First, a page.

KUALA LUMPUR (Oct 27): Palm oil demand from India and China is expected to grow in 2021, said CGS-CIMB head of research and regional head of agribusiness Ivy Ng.
Speaking at a panel discussion during Bursa Malaysia Derivatives Bhd's Palm and Lauric Oils 2020 Price Outlook Conference and Exhibition, she said demand from India will strengthen next year if the Covid-19 outbreak is contained.
"If you look at Indian demand this year, it was impacted by lockdowns in the months of April and May. I think next year if Covid-19 is well contained, we won't see the same disruption seen this year due to the lockdown period," she said.
As for China, Ng opined that demand next year will either be flat or slightly improved.
According to her, the Covid-19 outbreak there coincided with Chinese New Year festivities, which dampened the level of celebrations.
However, she expects the scale of festivities to be grander next year, increasing the usage of palm oil as a result.
She also noted that typically, importers there will purchase supplies one to two months ahead of the Chinese New Year, which typically falls in January or February, which could also shore up demand.
"It remains to be seen if they will continue stocking up going into next year, but for the short term, it should be slightly on the positive side because of the upcoming Chinese New Year festivities," she said.
"For both markets, I would be expecting stronger demand going into 2021," she noted.
Competing crops could dampen palm oil imports
LMC International's head of Southeast Asia Dr Julian McGill noted that the impact of the lockdown in India is easing, observing that there has been a return to more normal levels of consumption.
While there has been a surge in palm oil exports to India due to pipeline restocking activities, McGill said the level of crop cultivation, especially soybeans, appears to have risen.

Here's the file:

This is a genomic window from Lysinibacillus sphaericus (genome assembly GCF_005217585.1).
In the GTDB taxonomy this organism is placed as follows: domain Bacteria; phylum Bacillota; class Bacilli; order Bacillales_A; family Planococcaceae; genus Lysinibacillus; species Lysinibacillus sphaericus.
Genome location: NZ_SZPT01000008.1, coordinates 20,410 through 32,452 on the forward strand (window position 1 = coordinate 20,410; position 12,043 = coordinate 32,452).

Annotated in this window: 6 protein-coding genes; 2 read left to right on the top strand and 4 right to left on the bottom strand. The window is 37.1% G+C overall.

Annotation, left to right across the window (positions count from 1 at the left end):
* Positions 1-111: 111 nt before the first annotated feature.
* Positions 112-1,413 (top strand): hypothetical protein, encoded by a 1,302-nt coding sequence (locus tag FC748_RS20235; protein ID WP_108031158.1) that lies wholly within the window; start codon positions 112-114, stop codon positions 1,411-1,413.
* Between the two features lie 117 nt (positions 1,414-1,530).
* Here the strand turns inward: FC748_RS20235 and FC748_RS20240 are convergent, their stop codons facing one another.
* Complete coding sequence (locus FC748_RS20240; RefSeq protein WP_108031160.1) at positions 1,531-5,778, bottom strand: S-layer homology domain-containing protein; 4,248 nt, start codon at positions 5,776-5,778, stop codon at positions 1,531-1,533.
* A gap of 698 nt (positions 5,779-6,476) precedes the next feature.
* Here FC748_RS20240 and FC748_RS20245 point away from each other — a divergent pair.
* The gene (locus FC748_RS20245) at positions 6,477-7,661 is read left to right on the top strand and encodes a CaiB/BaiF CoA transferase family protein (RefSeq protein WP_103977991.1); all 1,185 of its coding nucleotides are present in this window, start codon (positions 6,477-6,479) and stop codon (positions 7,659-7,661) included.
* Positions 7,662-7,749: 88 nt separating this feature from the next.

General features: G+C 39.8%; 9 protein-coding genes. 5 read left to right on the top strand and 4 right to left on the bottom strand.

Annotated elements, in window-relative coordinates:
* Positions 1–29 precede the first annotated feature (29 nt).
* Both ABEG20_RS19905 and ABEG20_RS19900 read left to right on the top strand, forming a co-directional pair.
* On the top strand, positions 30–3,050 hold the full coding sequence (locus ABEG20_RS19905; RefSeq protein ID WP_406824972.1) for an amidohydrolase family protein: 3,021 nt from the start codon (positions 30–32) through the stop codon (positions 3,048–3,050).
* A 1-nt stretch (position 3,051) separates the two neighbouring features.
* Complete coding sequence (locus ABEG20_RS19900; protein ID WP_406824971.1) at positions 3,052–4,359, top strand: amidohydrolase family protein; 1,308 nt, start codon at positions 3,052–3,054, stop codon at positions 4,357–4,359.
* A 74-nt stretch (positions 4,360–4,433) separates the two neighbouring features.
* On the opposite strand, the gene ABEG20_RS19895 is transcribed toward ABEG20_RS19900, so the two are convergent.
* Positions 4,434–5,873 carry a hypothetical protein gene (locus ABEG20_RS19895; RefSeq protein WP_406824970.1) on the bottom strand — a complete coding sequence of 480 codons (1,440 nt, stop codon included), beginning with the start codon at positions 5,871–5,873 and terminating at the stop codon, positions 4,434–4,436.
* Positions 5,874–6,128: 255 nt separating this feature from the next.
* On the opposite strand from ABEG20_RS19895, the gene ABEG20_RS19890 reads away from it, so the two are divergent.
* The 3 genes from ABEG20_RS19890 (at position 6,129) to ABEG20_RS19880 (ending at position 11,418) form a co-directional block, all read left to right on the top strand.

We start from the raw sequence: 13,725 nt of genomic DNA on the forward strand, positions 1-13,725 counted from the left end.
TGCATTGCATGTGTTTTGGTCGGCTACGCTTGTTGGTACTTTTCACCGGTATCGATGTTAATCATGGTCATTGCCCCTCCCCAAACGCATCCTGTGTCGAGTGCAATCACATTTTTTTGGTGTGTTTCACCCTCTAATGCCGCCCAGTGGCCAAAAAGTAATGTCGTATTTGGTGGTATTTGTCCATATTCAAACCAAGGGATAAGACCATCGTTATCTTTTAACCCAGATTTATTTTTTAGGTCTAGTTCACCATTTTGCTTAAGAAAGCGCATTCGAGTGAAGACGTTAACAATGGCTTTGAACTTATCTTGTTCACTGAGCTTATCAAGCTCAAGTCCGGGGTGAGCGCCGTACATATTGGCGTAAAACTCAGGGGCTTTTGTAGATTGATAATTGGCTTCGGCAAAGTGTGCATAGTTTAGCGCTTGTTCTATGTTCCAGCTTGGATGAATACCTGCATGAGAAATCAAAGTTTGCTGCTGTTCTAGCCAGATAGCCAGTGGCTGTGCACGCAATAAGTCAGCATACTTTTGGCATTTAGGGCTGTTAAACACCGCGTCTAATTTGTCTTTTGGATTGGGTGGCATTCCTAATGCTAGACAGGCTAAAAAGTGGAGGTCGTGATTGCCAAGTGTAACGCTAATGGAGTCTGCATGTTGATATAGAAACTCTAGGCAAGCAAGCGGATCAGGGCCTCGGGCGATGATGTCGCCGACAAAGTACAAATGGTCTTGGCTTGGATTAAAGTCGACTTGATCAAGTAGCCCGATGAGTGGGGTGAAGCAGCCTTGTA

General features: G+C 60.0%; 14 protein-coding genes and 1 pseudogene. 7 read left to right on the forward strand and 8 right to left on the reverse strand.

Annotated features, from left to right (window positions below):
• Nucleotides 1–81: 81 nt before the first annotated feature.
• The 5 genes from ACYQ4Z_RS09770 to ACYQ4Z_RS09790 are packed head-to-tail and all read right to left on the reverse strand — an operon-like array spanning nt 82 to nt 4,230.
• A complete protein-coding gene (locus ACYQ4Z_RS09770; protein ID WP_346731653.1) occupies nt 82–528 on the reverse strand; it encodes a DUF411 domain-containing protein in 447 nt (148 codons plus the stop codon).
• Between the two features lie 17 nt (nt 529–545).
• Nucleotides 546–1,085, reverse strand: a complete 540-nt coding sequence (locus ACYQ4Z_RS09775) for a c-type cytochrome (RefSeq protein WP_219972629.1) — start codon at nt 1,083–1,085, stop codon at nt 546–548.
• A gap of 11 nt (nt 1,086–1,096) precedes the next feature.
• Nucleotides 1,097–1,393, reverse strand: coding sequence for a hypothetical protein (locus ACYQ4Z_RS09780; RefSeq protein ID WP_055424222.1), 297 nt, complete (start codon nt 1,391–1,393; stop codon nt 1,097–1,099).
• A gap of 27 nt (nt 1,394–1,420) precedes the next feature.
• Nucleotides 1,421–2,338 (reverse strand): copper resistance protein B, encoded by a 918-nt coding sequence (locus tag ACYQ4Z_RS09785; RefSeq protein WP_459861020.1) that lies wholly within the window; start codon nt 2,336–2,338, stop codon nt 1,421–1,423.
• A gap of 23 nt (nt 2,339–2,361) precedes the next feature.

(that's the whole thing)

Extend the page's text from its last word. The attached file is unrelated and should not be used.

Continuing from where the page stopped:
"At the moment, landed palm oil and soy oil prices are very high. As you know, India is one of the most price-sensitive markets. I would be concerned that refiners, buyers may well [be] holding off [on expectations that] there is [going to be] very good crop next year," he said.
Therefore, if there are very good harvests of rapeseed, groundnut and soybean crops next year — which appears to be the consensus prediction — then India could reduce its palm oil imports.
McGill also noted that while demand in China has returned to normal levels, the "incredibly high crushing of soybeans" to produce oil could affect imports, particularly as winter approaches.
"Will we see that continuing most of next year? I suspect we probably will and that will take the edge off of palm oil sightly," he noted.
He also expressed concern over the export of Canadian rapeseed oil to China resuming next year, which would take market share away from palm oil.
However, Ng said based on port stock level checks and the latest statistics available, there is still room for China to stock up on palm oil.
While concurring that stock levels are low, McGill opined that China and India would only buy palm oil when prices are very competitive.
He expects China to buy more palm oil if prices drop, but noted that they are currently using up soybean oil crushed domestically.
In 2019, India accounted for 19% of global palm oil imports, while China accounted for 13%. As of September 2020, China and India were also the two biggest importers of Malaysian palm oil.
According to the Malaysian Palm Oil Board, crude palm oil (CPO) was trading at RM3,134 per tonne. Meanwhile, CPO futures expiring in November 2020 were up by RM7 at RM3,200 a tonne.